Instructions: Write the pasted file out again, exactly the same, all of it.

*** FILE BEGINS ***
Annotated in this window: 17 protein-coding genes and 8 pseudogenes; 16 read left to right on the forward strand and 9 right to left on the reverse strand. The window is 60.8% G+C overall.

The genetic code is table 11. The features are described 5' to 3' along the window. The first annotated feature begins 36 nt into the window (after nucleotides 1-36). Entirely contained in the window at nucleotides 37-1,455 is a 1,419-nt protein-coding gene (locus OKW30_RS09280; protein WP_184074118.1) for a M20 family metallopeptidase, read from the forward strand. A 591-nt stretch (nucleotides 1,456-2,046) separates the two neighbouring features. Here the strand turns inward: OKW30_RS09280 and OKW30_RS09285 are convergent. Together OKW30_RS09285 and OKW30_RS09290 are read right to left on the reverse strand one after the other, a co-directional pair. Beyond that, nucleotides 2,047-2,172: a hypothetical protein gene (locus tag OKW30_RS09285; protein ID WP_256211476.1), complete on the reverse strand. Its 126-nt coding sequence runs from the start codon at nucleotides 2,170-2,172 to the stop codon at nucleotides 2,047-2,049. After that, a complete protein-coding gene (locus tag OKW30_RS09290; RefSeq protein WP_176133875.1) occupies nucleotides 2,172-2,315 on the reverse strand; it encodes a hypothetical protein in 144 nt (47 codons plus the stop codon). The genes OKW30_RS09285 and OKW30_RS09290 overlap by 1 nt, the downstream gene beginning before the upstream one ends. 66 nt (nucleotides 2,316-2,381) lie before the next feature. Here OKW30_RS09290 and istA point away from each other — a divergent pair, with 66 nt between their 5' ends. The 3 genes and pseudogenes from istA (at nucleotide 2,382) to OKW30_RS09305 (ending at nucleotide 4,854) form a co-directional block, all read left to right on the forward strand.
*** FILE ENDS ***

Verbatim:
Annotated in this window: 17 protein-coding genes and 8 pseudogenes; 16 read left to right on the forward strand and 9 right to left on the reverse strand. The window is 60.8% G+C overall.

The genetic code is table 11. The features are described 5' to 3' along the window. The first annotated feature begins 36 nt into the window (after nucleotides 1-36). Entirely contained in the window at nucleotides 37-1,455 is a 1,419-nt protein-coding gene (locus OKW30_RS09280; protein WP_184074118.1) for a M20 family metallopeptidase, read from the forward strand. A 591-nt stretch (nucleotides 1,456-2,046) separates the two neighbouring features. Here the strand turns inward: OKW30_RS09280 and OKW30_RS09285 are convergent. Together OKW30_RS09285 and OKW30_RS09290 are read right to left on the reverse strand one after the other, a co-directional pair. Beyond that, nucleotides 2,047-2,172: a hypothetical protein gene (locus tag OKW30_RS09285; protein ID WP_256211476.1), complete on the reverse strand. Its 126-nt coding sequence runs from the start codon at nucleotides 2,170-2,172 to the stop codon at nucleotides 2,047-2,049. After that, a complete protein-coding gene (locus tag OKW30_RS09290; RefSeq protein WP_176133875.1) occupies nucleotides 2,172-2,315 on the reverse strand; it encodes a hypothetical protein in 144 nt (47 codons plus the stop codon). The genes OKW30_RS09285 and OKW30_RS09290 overlap by 1 nt, the downstream gene beginning before the upstream one ends. 66 nt (nucleotides 2,316-2,381) lie before the next feature. Here OKW30_RS09290 and istA point away from each other — a divergent pair, with 66 nt between their 5' ends. The 3 genes and pseudogenes from istA (at nucleotide 2,382) to OKW30_RS09305 (ending at nucleotide 4,854) form a co-directional block, all read left to right on the forward strand.